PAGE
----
Update (April 1): Microsoft has issued a statement to say that it isn't building integrated ad blocking into Edge. A Redmond spokesperson told VentureBeat: "We have no plans to build a native ad blocker into Microsoft Edge."
As for the entry on the slide which mentioned built-in ad blocking features in the browser, Microsoft said this was misleading and simply refers to the fact that extension support is coming, therefore third-party ad blocking extensions will be usable.
That seems like stating the obvious, and seeing as extension support is already on the list as top priority, it furthermore seems strange that Microsoft would make a separate entry that clearly says it's going to 'build ad blocking features into the browser'– but there you have it.
(Original story follows below).
Microsoft is planning to build ad blocking directly into its Edge browser on Windows 10, and that integration will be coming soon.
This fact was revealed at the company's Build conference in a session concerning what's coming next for Edge, where a slide was shown detailing incoming improvements ranked in terms of their importance – with number one on the list being extensions, unsurprisingly.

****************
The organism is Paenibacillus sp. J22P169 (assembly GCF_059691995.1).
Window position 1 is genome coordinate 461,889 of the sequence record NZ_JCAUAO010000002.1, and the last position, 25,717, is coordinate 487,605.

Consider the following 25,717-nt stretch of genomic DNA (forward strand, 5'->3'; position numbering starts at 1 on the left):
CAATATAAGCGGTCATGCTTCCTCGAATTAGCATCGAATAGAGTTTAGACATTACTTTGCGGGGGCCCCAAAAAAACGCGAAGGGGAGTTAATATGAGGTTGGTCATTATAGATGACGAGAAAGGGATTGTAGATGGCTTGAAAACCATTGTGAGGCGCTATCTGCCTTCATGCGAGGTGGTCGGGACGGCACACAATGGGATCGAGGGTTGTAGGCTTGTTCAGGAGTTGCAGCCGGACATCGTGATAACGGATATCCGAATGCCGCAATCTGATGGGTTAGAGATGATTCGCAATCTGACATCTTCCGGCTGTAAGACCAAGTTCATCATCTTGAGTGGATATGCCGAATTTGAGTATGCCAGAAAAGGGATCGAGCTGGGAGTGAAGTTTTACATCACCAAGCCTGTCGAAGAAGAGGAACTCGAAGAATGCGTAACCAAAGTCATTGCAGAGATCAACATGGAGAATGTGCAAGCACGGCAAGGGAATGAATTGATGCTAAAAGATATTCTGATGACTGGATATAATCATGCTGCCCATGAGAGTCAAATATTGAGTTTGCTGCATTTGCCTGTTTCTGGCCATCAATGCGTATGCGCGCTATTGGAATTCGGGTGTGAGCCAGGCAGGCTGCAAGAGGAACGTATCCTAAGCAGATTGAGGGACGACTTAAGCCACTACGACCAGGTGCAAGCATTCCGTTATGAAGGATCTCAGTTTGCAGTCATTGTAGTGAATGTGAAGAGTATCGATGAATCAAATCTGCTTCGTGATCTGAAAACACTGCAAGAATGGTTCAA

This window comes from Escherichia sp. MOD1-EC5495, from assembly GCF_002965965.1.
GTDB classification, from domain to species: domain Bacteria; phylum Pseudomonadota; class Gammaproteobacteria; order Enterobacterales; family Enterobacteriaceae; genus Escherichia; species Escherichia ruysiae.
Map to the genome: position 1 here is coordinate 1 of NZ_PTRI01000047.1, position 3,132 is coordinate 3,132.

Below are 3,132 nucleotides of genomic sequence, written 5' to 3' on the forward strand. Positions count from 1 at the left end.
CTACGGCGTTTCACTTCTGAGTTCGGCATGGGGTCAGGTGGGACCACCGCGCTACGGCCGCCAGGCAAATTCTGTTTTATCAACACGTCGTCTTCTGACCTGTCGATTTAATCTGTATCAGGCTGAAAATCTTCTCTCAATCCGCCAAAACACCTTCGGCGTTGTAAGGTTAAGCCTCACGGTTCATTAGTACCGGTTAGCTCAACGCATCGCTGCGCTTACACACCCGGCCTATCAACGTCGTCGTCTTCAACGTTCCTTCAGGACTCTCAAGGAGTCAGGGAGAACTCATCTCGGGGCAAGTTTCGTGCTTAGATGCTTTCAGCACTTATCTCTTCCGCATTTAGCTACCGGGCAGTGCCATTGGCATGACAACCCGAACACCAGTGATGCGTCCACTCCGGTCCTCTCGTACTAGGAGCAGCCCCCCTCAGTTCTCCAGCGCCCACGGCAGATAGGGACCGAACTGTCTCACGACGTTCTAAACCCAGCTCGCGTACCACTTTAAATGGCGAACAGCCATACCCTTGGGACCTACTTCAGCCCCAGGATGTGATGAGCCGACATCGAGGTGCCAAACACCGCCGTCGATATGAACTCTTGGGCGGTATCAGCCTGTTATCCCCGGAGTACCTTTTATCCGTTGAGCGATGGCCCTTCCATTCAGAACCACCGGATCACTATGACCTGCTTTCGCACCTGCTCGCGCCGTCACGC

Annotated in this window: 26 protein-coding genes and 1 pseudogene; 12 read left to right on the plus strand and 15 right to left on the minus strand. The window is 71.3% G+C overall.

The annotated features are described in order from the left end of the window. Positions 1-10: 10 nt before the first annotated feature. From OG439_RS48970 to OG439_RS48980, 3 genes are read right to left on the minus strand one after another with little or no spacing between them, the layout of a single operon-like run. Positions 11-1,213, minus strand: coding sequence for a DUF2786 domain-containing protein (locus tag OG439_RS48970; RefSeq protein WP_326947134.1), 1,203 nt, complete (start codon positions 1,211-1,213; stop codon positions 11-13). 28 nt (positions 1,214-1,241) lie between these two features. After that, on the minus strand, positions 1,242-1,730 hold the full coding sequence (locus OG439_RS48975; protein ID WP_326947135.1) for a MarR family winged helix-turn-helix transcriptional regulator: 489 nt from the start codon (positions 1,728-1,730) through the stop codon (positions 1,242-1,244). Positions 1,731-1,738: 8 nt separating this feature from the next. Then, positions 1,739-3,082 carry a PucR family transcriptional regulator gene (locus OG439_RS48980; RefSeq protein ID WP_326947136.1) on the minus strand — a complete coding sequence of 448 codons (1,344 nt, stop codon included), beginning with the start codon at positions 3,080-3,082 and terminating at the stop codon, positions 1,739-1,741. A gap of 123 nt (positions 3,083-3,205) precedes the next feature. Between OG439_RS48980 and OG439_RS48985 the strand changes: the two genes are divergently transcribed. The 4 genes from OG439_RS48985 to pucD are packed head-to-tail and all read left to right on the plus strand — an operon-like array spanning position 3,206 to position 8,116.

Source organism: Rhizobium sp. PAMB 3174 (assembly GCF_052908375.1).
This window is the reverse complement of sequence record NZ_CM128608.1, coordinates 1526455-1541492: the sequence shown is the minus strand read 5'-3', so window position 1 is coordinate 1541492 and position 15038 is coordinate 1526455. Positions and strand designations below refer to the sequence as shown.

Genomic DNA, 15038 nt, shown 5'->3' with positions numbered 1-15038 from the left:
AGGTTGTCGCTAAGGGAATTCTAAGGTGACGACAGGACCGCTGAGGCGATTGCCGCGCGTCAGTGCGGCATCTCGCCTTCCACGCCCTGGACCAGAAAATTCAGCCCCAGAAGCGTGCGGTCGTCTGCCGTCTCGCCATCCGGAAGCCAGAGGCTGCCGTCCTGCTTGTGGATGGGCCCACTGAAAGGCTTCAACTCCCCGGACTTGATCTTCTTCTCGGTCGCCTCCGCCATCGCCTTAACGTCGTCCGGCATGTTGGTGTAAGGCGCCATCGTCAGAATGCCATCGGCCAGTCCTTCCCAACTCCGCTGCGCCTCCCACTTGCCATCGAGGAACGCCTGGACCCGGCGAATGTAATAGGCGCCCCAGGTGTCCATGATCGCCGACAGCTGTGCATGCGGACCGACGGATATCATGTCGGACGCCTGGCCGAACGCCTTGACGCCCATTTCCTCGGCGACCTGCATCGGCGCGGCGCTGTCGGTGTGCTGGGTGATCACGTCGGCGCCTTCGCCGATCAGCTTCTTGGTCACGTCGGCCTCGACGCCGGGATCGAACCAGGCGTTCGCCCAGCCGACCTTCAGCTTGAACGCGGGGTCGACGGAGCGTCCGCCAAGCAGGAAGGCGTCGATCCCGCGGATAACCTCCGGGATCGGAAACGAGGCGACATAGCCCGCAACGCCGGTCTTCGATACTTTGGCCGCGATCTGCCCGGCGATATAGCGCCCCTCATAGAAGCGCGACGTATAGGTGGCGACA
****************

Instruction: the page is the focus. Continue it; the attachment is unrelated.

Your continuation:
Extensions will be going live in the next version of Edge, which will arrive in the next major Windows 10 Anniversary Update (although they're live in preview already, in a limited form anyway) that lands later in the summer.
Integrated ad blocking is number four on the list – so a pretty high priority – and is also targeted for that same version of Microsoft's browser coming in the summer. That could render extensions like Adblock Plus unnecessary before they've even had a chance to emerge on Edge – depending on the quality of Redmond's effort, of course.
Block around the clock
Microsoft already has some anti-advert measures in Internet Explorer in the form of Tracking Protection Lists which block some ads, with Firefox offering similar measures, and of course recently we've seen other major browsers plump for integrated ad blocking.
That includes Apple's Safari on mobile, and Opera has recently baked in ad blocking on its desktop browser with the facility also planned for its mobile browser – and what's more, Opera has gone for a proactive blocker which will intervene and ask the user if they'd like to 'block ads and surf the web faster'.
All of which leaves Google's web browser looking rather out in the cold with a definite dilemma. Advertising is Google's lifeblood in terms of revenue, of course, so integrated ad blocking isn't something the company wants to go near with a barge pole – yet if these developments are ignored, Chrome runs the risk of looking outdated compared to the competition, offering slower surfing, and it could effectively become seen as the 'new IE' of the current browsing era.
Those are risks Google will somehow need to balance, but it will be a tricky juggling act to pull off to say the least.